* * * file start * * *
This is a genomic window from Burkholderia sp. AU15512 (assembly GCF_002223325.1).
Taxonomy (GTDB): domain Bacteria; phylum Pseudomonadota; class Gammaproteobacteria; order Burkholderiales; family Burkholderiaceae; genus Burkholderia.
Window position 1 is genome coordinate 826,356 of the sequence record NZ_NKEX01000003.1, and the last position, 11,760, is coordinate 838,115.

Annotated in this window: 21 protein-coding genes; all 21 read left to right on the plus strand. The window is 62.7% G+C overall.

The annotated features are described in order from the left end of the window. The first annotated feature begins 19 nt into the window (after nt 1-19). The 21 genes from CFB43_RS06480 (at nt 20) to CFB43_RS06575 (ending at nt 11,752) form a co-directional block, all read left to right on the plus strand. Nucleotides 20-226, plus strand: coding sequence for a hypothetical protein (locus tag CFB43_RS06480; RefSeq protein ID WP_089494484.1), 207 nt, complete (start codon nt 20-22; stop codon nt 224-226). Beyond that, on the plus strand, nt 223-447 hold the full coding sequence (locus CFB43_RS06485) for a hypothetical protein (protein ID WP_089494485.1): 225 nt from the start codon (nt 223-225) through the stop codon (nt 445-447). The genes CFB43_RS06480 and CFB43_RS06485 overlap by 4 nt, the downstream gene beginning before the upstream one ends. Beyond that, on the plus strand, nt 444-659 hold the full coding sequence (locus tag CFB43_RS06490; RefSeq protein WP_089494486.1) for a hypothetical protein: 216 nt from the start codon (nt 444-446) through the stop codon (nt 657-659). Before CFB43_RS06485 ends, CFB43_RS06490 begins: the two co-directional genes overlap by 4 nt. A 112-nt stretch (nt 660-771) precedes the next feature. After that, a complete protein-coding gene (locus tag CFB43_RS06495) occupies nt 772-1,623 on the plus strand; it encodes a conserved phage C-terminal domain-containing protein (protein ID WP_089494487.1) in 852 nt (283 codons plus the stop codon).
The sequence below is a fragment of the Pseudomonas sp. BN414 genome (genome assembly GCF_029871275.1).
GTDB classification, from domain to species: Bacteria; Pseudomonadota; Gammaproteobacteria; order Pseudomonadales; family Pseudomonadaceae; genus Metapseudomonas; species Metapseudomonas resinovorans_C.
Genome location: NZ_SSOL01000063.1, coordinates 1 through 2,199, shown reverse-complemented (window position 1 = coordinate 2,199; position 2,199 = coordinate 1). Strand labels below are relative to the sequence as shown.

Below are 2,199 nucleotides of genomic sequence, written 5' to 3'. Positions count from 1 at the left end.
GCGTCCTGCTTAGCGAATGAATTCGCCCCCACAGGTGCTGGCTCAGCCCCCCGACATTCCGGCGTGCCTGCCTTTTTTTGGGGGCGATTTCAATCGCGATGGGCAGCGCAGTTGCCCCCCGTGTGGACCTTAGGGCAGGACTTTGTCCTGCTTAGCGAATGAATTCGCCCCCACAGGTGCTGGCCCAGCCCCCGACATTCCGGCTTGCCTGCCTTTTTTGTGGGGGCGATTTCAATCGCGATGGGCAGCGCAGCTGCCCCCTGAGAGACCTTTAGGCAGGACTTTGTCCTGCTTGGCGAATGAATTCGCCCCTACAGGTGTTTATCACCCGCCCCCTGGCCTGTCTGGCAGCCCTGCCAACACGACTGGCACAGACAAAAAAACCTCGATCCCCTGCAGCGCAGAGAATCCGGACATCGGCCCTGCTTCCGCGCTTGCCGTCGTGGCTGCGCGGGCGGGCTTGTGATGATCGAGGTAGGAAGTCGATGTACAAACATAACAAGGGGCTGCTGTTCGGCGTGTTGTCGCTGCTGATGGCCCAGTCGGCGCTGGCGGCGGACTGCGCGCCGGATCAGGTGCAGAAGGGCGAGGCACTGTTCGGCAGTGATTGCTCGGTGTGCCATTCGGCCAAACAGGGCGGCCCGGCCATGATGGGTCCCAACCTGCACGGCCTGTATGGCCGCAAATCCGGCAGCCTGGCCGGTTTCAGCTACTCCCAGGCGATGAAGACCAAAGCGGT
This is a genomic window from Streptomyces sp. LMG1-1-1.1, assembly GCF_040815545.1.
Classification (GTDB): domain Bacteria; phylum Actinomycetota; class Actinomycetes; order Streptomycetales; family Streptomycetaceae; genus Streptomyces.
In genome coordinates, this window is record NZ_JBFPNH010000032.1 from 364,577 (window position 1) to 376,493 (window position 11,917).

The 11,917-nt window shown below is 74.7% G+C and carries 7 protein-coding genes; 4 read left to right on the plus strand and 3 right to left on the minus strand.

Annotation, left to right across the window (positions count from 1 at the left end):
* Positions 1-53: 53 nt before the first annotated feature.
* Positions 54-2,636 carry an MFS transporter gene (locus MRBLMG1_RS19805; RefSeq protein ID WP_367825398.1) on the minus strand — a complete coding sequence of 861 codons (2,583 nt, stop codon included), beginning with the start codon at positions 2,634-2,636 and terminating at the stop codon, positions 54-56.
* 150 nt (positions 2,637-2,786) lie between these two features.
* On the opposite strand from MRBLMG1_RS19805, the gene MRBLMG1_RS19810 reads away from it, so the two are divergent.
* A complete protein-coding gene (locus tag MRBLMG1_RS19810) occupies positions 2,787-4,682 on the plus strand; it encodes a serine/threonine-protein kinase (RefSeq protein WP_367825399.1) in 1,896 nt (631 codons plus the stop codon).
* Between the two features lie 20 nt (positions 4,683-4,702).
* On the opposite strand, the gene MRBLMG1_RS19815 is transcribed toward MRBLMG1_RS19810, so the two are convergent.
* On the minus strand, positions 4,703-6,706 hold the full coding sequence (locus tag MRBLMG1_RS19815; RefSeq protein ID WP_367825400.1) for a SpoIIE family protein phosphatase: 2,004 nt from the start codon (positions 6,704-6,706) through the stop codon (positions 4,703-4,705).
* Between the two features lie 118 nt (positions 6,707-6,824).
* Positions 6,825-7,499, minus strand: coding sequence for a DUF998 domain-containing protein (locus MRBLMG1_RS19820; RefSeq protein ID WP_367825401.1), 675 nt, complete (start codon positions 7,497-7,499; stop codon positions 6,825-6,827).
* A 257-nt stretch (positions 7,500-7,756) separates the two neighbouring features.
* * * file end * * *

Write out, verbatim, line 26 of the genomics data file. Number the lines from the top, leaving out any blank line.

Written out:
* A 257-nt stretch (positions 7,500-7,756) separates the two neighbouring features.